C RC Publish

by Roland Minton on June 28, 2016

Aaron graph

Karin Saoub is finalizing a deal with CRC Press to publish A Tour Through Graph Theory. This will be the first textbook to present graph theory to a general audience, such as students in Karin’s INQ 241 course. Graph theory is the mathematics of network connections, which can be applied in an increasingly large number of modern settings in our digital world. The internet, cell phone connections, Twitter networks, and many more are ready-made graph theory structures. The rankings of web pages for Google, the rankings of sports teams, the spread of rumors, the spread of diseases, and others are less obviously graph theory problems. The above graphic is part of a study of Roanoke City food deserts by RC student Aaron Jackson. The ubiquity of these applications makes Karin’s book a timely one.

The network of Roanoke College mathematics faculty who have published with CRC Press continues to grow. Dave Taylor started it with his The Mathematics of Games: An Introduction to Probability and Roland Minton followed with his soon-to-released Sports Math: An Introduction to the Mathematics of Sports Science and Sports Analytics. Karin’s is the third this decade, representing impressive productivity and important contributions to education nationwide.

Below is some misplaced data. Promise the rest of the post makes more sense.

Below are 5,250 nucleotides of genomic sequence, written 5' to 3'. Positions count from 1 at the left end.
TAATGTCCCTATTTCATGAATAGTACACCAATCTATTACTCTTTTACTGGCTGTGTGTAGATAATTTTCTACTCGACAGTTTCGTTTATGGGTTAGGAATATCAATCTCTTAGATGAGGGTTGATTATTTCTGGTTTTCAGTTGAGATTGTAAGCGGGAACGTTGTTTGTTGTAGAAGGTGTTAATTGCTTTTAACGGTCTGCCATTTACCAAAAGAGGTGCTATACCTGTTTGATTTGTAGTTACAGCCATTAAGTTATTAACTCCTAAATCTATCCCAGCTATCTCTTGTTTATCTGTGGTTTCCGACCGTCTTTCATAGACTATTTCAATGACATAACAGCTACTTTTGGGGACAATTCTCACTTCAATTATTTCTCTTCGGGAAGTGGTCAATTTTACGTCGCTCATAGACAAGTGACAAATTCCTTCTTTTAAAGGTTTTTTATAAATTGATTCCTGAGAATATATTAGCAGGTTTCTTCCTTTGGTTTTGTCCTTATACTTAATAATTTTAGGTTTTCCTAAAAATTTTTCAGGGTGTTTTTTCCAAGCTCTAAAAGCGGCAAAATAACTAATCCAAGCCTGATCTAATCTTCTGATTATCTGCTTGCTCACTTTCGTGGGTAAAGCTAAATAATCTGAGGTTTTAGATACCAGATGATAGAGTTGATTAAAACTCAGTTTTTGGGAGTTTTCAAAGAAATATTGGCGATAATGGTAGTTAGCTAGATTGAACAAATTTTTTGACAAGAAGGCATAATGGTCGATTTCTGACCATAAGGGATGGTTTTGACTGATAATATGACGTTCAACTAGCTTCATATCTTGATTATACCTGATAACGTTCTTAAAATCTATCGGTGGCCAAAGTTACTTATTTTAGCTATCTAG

The three books illustrate the state of mathematics education at Roanoke: creative faculty who use culturally relevant applications to pull students into fascinating aspects of mathematics. Dave’s book uses board games like Monopoly, dice games like Farkle, and Vegas games like Blackjack to motivate the fundamental concepts of probability theory. Roland’s book applies some of the basics of physics and statistics to the world of sports. The statistical portions can serve as a tutorial for groups like the Stat Crew at Roanoke. Karin’s book has Facebook friendship graphs and road maps for the most efficient UPS-like delivery route.

There is more to mathematics than most people suspect, and we explore many aspects of it at Roanoke College!

{ 1 comment }

All Square with Math and Art

by Roland Minton on May 6, 2016